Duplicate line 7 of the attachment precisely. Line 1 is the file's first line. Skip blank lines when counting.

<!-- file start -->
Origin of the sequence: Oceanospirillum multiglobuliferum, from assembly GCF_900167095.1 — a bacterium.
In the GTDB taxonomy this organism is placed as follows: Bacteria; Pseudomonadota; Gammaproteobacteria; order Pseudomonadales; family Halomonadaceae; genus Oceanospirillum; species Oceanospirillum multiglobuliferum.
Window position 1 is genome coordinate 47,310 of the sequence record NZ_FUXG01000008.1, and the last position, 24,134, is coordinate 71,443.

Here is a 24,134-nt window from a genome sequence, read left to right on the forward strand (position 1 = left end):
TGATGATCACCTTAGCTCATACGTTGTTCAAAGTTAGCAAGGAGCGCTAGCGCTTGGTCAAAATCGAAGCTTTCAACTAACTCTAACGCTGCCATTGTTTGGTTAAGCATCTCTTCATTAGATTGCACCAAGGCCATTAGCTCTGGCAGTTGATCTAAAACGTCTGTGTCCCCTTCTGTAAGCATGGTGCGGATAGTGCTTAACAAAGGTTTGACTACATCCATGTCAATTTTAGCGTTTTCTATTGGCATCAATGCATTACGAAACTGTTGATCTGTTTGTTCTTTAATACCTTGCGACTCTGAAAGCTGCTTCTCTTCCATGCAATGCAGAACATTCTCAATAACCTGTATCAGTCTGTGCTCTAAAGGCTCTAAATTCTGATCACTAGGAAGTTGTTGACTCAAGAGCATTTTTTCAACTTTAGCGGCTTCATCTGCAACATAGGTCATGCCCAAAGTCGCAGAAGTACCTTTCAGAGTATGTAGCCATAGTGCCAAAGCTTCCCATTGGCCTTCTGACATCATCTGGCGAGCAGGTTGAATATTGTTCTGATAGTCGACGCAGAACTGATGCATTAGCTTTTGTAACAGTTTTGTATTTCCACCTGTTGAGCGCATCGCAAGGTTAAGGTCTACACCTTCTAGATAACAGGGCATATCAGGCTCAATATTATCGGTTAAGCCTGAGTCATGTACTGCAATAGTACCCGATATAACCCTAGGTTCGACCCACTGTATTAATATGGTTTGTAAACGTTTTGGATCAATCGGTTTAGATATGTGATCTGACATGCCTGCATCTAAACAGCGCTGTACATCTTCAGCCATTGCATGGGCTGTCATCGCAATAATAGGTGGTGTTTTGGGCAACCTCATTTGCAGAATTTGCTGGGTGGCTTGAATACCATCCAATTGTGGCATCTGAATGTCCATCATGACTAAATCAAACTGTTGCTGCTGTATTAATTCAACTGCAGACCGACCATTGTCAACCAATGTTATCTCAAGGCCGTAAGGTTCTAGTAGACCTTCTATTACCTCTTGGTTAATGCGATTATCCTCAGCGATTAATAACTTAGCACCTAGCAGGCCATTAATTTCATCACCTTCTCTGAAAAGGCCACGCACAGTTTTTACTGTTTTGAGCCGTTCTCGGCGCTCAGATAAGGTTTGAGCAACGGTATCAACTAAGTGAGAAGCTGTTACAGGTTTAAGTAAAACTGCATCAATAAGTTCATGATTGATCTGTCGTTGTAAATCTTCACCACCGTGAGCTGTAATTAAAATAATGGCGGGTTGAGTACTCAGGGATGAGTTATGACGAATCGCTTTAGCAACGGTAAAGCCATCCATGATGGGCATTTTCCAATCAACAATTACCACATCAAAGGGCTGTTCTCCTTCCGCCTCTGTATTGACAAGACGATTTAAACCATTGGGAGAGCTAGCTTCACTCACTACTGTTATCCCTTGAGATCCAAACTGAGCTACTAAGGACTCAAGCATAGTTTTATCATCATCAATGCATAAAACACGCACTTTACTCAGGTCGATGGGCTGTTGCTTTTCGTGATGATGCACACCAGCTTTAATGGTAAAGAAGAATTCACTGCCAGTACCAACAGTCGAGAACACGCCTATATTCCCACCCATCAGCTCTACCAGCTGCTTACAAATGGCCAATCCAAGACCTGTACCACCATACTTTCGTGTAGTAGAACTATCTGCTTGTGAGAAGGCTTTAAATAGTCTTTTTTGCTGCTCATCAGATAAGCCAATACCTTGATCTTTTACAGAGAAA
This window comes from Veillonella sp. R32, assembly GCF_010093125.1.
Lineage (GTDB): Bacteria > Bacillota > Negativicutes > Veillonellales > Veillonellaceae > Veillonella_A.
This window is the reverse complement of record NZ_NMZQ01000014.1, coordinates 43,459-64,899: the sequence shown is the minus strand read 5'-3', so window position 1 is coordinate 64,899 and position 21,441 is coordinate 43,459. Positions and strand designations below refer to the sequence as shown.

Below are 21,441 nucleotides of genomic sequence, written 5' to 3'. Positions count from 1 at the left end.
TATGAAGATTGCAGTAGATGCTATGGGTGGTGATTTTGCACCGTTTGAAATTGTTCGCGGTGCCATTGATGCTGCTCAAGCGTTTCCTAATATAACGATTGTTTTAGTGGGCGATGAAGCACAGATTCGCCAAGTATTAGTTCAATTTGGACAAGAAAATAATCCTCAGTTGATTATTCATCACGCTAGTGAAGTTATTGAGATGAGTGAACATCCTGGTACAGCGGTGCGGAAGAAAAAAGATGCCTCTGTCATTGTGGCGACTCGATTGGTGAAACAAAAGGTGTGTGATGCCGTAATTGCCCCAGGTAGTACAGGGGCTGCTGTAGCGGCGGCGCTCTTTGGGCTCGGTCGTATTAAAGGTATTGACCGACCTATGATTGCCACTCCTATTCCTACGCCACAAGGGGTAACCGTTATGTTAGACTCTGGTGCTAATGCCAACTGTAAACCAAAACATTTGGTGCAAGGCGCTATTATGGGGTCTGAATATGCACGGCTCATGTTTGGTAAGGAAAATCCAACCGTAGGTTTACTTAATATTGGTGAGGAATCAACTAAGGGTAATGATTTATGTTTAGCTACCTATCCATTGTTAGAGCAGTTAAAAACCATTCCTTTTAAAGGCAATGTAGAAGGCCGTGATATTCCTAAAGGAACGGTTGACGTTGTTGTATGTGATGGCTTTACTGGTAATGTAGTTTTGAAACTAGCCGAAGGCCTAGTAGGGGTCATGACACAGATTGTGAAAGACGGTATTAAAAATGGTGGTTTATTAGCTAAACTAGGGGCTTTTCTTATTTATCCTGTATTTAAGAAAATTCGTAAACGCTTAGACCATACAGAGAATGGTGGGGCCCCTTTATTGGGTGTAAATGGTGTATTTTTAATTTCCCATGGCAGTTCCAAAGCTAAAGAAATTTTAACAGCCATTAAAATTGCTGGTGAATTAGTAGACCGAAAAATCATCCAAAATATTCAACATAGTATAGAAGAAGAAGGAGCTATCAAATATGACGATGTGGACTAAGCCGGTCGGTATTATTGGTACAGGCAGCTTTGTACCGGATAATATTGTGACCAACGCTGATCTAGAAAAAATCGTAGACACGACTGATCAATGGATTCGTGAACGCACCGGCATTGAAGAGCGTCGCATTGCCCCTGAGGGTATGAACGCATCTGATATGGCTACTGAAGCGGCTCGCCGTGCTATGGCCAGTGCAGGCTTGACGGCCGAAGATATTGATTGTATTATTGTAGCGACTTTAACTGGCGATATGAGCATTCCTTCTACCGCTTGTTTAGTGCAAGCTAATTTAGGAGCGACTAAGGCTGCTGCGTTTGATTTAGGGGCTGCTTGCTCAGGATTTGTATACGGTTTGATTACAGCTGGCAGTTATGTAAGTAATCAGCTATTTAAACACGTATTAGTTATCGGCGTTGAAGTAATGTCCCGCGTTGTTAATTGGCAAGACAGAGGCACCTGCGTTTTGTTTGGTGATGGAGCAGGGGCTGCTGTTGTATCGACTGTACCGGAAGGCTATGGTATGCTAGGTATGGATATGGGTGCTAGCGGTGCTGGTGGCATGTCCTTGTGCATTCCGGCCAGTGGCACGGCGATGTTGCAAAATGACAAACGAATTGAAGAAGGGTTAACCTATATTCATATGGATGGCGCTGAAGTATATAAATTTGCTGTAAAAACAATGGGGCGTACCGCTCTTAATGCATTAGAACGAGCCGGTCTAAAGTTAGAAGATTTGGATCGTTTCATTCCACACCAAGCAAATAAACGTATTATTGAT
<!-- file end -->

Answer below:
Lineage (GTDB): Bacteria > Bacillota > Negativicutes > Veillonellales > Veillonellaceae > Veillonella_A.